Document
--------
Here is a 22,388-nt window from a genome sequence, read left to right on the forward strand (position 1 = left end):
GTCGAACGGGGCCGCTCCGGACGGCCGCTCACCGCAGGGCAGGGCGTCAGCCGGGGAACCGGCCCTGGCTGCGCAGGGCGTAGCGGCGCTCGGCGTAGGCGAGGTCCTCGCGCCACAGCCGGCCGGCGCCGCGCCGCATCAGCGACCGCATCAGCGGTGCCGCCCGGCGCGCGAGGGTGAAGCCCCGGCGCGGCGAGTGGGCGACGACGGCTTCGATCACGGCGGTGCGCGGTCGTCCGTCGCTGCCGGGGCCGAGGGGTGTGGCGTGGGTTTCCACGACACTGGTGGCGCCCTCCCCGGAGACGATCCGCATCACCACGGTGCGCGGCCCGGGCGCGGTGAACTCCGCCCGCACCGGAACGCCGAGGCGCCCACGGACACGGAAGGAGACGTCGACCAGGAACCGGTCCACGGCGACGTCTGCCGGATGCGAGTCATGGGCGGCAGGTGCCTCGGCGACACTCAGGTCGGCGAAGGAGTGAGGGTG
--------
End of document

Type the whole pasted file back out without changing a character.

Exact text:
Here is a 22,388-nt window from a genome sequence, read left to right on the forward strand (position 1 = left end):
GTCGAACGGGGCCGCTCCGGACGGCCGCTCACCGCAGGGCAGGGCGTCAGCCGGGGAACCGGCCCTGGCTGCGCAGGGCGTAGCGGCGCTCGGCGTAGGCGAGGTCCTCGCGCCACAGCCGGCCGGCGCCGCGCCGCATCAGCGACCGCATCAGCGGTGCCGCCCGGCGCGCGAGGGTGAAGCCCCGGCGCGGCGAGTGGGCGACGACGGCTTCGATCACGGCGGTGCGCGGTCGTCCGTCGCTGCCGGGGCCGAGGGGTGTGGCGTGGGTTTCCACGACACTGGTGGCGCCCTCCCCGGAGACGATCCGCATCACCACGGTGCGCGGCCCGGGCGCGGTGAACTCCGCCCGCACCGGAACGCCGAGGCGCCCACGGACACGGAAGGAGACGTCGACCAGGAACCGGTCCACGGCGACGTCTGCCGGATGCGAGTCATGGGCGGCAGGTGCCTCGGCGACACTCAGGTCGGCGAAGGAGTGAGGGTG